In the middle of the 16th century, a man from Scotland left his mark on history.  John Knox became a minister, theologian and writer.  This devotion led to the founding of the Presbyterian Church of Scotland.  While living in exile in France, Knox was licensed to work in the Church of England, influenced the theology within the Book of Common Prayer and helped write the Confession of Faith.  John Knox emulated the words of the apostle Paul below, living out his faith daily.

Because, if you confess with your mouth that Jesus is Lord and believe in your heart that God raised him from the dead, you will be saved. For with the heart one believes and is justified, and with the mouth one confesses and is saved. For the Scripture says, “Everyone who believes in him will not be put to shame, Romans 10:9-11.

In the first century, baptism and confessions of faith went hand and hand.  The term baptism refers to a public expression of an inner faith.  Before ascending into heaven, Jesus exhorted his disciples to follow 3 main commands.  This speech is referred to as the Great Commission.  The first instruction is to go and make disciples by introducing new people to the good news of Jesus Christ, Romans 6:23.  Immediately following this confession, new converts were baptized.  Finally, as faith is activated, the Holy Spirit is awakened within hearts, minds and souls.

And Peter said to them, “Repent and be baptized every one of you in the name of Jesus Christ for the forgiveness of your sins, and you will receive the gift of the Holy Spirit, Acts 2:38.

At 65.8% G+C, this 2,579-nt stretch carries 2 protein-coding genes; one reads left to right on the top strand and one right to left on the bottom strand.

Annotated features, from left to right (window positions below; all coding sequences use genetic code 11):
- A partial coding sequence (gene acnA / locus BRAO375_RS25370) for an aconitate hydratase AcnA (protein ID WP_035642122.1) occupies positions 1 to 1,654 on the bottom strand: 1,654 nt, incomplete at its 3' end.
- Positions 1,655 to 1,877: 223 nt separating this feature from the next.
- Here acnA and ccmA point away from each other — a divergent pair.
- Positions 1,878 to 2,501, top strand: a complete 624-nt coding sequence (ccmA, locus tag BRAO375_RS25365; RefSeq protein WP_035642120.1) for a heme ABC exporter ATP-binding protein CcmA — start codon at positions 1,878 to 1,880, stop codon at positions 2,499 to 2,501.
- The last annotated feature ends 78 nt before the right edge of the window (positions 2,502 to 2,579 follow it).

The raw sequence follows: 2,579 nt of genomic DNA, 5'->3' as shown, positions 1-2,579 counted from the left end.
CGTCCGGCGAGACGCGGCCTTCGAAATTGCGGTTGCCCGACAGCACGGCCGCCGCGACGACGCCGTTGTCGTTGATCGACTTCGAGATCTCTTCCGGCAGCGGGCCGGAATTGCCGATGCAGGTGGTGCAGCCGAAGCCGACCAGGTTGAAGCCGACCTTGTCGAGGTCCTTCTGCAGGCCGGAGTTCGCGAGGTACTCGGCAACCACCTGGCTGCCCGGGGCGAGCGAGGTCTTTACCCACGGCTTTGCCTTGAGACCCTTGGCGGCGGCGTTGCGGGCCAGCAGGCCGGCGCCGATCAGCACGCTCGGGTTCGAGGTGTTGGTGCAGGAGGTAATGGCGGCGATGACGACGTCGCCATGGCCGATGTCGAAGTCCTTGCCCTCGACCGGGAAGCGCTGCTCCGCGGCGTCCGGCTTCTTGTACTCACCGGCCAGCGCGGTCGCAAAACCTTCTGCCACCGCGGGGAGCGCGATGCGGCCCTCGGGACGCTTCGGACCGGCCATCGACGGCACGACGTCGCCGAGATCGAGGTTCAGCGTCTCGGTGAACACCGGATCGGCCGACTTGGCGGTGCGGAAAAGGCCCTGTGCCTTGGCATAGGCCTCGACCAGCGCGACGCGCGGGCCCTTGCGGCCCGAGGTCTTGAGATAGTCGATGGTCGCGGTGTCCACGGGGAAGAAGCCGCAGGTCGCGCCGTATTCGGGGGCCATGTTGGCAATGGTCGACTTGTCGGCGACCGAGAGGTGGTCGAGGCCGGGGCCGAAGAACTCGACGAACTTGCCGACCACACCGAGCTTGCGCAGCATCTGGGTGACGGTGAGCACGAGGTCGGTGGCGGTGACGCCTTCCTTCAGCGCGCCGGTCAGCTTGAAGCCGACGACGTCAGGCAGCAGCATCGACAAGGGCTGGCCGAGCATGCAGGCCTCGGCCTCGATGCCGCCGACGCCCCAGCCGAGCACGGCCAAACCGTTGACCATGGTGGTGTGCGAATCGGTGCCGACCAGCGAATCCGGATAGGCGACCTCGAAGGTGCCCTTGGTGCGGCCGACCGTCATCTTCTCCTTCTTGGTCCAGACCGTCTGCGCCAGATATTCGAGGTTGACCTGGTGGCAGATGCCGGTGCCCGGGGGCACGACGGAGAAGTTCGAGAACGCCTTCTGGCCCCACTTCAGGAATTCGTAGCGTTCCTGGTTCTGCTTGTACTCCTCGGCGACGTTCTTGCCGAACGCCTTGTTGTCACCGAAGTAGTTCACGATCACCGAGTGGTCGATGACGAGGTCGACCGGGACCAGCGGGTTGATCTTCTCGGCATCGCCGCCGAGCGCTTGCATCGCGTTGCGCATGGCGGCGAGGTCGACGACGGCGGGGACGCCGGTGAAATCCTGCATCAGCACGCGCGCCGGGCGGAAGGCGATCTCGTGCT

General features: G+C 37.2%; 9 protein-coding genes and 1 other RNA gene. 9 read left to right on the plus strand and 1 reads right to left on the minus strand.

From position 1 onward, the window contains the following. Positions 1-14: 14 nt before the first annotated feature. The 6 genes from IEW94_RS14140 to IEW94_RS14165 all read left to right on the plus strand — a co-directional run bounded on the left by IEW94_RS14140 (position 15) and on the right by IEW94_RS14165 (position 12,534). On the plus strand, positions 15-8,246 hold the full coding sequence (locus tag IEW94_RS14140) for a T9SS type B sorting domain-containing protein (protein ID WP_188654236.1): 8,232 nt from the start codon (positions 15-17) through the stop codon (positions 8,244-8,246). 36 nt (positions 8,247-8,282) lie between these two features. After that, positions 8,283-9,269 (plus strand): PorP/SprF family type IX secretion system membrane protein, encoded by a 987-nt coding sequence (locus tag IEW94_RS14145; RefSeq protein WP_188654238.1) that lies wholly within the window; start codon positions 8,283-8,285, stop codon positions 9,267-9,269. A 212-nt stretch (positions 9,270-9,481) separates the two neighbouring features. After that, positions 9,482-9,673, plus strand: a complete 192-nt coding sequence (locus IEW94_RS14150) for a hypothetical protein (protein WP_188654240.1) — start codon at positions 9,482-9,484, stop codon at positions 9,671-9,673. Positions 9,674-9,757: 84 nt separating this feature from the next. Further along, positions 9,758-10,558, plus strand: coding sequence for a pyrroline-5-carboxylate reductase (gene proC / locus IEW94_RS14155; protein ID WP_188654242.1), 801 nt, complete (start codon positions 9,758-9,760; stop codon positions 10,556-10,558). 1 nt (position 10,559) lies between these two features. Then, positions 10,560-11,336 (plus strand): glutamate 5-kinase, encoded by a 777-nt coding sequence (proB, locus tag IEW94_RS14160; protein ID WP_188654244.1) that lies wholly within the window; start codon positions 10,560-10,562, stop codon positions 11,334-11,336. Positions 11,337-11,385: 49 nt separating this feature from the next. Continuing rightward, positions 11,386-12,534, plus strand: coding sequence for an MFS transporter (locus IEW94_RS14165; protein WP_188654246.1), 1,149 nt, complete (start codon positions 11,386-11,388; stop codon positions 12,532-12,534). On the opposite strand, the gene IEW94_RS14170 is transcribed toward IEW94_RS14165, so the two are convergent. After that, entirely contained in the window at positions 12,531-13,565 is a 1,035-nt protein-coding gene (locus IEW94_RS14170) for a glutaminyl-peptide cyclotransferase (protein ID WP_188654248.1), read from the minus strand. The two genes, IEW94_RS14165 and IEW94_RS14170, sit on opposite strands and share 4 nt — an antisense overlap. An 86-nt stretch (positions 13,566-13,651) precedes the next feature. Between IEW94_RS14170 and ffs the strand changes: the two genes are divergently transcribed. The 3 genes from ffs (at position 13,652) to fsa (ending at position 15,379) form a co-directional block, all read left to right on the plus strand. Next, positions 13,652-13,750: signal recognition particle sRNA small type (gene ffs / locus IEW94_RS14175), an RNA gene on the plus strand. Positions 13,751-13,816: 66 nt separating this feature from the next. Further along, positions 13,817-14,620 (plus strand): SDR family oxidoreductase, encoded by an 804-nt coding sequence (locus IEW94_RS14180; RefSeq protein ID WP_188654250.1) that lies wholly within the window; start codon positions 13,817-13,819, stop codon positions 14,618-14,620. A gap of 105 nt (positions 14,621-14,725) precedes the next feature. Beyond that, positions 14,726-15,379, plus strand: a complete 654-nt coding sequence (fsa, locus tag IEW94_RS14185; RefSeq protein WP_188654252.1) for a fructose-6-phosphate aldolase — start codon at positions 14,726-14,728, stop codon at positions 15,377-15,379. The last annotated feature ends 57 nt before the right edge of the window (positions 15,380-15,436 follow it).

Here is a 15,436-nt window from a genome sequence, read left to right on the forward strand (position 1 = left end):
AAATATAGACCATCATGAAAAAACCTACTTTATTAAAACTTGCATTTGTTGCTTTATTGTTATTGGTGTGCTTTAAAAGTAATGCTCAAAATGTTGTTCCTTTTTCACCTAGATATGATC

One of the common mistakes new Christians make is rededicating their lives numerous times.  While confession should be a daily practice via prayer, God desires individuals to exercise repentance.  Essentially, the Lord wants human beings to make a 180 degree U-turn, away from sin and toward God.  Theologians introduced the phrase contrition to help explain God’s expectations.  Confession doesn’t mean a thing unless you take steps to refrain from mistakes of your past.  Thus, if you want to be a beacon of light, make sure your confessions of faith are followed by fruits of the Spirit.

by Jay Mankus

From That Time On

There were a series of events which took placed before Jesus began his earthly ministry.  Since the prophets of the Old Testament wrote about these specific details, Jesus waited patiently until this day arrived.  Following his baptism, John’s imprisonment and move to the Land of Zebulun and Naphtali, everything was set for Jesus to put God’s plan into action.

From that time on Jesus began to preach, “Repent, for the kingdom of heaven has come near,” Matthew 4:17.

According to the verse above, Jesus’ message was clear, repent for the kingdom of God is near.  To avoid over kill, Matthew writes this statement once as a simple reminder, from that time on.  Whether Jesus was addressing a large crowd, a small group or speaking one on one, repentance played a crucial role.  This term refers to turning 180 degrees away from addiction, bad habits and unwholesome desires toward the grace and mercy of God.

For the Son of Man came to seek and to save the lost, Luke 19:10